26 October 2009

Maldives stunt just lies on climate change

President Mohamed Nasheed of the Maldives created a widely reported publicity seeking moment on Saturday with images of him and his Cabinet holding an underwater meeting. The whole story was to highlight the alleged threat climate change would bring to the country he leads.

The report on CNN said:

Maldives is grappling with the very likely possibility that it will go under water if the current pace of climate change keeps raising sea levels. The Maldives is an archipelago of almost 1,200 coral islands south-southwest of India. Most of it lies just 4.9 feet (1.5 meters) above sea level.

The United Nations' Intergovernmental Panel of Climate Change has forecast a rise in sea levels of at least 7.1 inches (18 cm) by the end of the century.

So take away 7.1 inches from 4.9 feet and you have, more than 4 feet left. The stunt was a grotesque hyperbole.

Christopher Brooker in the Sunday Telegraph notes that the President of the Maldives was sent an open letter from Dr Nils-Axel Morner, the former head of the international Inqua Commission on Sea Level Change. It says "that his commission had visited the Maldives six times in the years since 2000, and that he himself had led three month-long investigations in every part of the coral archipelago. Their exhaustive studies had shown that from 1790 to 1970 sea-levels round the islands had averaged 20 centimetres higher than today; that the level, having fallen, has since remained stable; and that there is not the slightest sign of any rise. The most cautious forecast based on proper science (rather than computer model guesswork) shows that any rise in the next 100 years will be "small to negligible"."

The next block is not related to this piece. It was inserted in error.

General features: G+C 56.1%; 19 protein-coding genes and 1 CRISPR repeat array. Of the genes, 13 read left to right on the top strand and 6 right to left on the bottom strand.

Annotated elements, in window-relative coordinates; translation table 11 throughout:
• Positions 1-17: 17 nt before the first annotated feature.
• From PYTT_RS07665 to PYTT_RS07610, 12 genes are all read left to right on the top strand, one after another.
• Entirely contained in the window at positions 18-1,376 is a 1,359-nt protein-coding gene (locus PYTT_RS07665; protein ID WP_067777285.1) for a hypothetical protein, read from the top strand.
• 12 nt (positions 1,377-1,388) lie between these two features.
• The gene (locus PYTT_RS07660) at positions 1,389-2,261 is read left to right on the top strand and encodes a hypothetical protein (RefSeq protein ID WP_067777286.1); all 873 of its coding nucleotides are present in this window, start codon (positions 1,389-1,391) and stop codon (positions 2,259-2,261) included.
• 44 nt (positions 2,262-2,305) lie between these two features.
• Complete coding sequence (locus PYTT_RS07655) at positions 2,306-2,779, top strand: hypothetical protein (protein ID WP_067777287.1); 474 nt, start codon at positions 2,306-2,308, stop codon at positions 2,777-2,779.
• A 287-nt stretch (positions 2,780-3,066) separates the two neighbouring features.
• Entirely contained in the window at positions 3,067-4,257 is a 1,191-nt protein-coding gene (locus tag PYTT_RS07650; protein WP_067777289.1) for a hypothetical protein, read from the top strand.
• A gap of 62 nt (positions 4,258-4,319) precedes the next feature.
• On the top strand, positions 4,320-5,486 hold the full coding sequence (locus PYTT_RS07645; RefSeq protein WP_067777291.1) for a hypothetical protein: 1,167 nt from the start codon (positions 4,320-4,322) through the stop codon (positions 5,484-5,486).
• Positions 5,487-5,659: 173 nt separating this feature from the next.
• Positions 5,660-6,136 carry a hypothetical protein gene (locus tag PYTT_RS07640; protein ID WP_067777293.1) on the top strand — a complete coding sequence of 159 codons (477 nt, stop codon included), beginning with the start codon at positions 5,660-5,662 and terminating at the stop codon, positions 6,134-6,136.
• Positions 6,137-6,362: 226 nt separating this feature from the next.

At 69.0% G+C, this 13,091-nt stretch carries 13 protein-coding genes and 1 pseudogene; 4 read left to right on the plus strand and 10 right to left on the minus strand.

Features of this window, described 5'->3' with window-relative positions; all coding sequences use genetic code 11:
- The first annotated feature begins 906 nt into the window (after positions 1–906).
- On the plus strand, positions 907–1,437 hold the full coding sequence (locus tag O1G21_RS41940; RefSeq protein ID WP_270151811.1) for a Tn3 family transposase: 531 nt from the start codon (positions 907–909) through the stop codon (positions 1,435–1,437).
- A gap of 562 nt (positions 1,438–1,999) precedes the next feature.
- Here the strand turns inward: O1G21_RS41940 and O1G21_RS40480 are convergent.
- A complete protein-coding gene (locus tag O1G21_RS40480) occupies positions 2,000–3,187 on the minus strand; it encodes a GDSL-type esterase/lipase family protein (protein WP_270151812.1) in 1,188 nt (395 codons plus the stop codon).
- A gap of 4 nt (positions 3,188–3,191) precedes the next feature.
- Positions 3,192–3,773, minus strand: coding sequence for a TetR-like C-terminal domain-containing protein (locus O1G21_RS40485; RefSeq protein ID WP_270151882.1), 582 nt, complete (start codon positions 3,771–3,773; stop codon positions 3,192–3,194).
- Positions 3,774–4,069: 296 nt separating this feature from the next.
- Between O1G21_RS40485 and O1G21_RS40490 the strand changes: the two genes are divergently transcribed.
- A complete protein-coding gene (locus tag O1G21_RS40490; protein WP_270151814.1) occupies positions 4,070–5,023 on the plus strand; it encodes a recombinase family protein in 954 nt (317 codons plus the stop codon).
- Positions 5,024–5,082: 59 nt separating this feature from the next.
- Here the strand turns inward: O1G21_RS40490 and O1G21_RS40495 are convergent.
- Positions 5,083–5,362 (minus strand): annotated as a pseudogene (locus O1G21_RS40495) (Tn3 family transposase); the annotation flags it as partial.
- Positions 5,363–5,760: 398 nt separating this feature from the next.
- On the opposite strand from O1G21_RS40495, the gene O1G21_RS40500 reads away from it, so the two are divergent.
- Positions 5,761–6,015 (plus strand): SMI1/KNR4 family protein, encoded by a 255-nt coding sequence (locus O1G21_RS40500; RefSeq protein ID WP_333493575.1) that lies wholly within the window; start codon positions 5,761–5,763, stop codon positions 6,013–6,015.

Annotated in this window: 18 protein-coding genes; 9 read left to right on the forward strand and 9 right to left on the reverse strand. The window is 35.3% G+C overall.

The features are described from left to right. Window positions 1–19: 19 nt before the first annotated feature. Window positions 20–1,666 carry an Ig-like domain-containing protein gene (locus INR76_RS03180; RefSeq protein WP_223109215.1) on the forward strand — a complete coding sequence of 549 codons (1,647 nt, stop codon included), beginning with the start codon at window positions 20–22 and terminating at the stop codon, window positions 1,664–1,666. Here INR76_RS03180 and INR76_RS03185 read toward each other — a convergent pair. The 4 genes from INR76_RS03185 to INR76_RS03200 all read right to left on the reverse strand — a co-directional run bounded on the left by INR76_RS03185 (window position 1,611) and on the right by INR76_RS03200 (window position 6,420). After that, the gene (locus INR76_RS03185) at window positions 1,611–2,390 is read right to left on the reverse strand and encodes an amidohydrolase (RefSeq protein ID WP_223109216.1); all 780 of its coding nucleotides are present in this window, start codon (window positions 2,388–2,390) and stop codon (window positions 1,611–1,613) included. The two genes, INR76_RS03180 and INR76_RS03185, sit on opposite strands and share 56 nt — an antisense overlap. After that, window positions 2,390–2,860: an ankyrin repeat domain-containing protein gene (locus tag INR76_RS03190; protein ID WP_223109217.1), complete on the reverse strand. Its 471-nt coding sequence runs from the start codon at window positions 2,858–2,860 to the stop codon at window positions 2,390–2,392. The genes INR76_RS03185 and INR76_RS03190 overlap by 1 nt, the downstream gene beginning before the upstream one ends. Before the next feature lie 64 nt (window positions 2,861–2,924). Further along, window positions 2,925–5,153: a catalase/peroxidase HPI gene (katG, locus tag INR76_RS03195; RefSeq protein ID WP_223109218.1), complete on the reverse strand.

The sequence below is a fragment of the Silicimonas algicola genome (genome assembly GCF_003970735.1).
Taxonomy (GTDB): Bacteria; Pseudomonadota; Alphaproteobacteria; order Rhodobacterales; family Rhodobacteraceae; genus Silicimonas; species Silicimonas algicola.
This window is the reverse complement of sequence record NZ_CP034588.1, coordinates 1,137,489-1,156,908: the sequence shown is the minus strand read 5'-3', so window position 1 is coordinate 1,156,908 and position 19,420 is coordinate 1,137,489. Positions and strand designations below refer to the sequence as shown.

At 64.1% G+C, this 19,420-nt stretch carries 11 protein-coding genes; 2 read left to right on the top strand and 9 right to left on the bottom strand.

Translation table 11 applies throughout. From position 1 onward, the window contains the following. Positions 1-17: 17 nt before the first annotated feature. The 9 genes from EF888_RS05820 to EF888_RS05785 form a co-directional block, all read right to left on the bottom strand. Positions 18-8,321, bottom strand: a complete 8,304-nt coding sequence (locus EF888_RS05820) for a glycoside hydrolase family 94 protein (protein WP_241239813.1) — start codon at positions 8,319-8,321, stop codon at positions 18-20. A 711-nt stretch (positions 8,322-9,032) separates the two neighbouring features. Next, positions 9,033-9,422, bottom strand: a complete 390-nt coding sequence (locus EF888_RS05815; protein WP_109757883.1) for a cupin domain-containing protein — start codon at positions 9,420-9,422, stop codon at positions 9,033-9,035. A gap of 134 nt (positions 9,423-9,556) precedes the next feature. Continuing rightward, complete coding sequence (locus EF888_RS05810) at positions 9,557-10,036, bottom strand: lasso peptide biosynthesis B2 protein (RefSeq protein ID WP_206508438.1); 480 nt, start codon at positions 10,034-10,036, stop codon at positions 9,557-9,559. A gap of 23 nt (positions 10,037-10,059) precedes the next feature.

So it is a monumental fraud to scare the world into thinking the Maldives will be swamped.

Furthermore, Dr Morner has sought to reassure the people of the Maldives, but its government isn't interested:

Professor Morner offered to explain his team's findings on the local TV station, to reassure viewers that their homes were not about to disappear underwater as they had been told. The government refused to allow his film to be shown. Egged on by climate alarmists, successive Maldivan leaders since the 1980s have pleaded for vast sums of international aid to save them from rising sea levels.

Brooker concludes rightly:

"If President Nasheed really believed his own propaganda, he would of course immediately ban all flights into his country and turn off the lights in all its hotels. But since this would put an end to the international tourism which is almost his country's only source of income, he would rather carry on staging his publicity stunts, while holding out the begging bowl which he hopes gullible world leaders such as Gordon Brown will soon fill with large quantities of Western taxpayers' cash."

Nasheed is a fraudster, perpetuating his fraud to whoever will listen, enjoying the tourism from environmentalists that it generates ("last chance to visit Maldives") and with the begging bowl out ("it's not our fault, but come fly to see us").

Of course the Guardian swallowed it like the true believers they are claiming the Maldives would be the first nation submerged.

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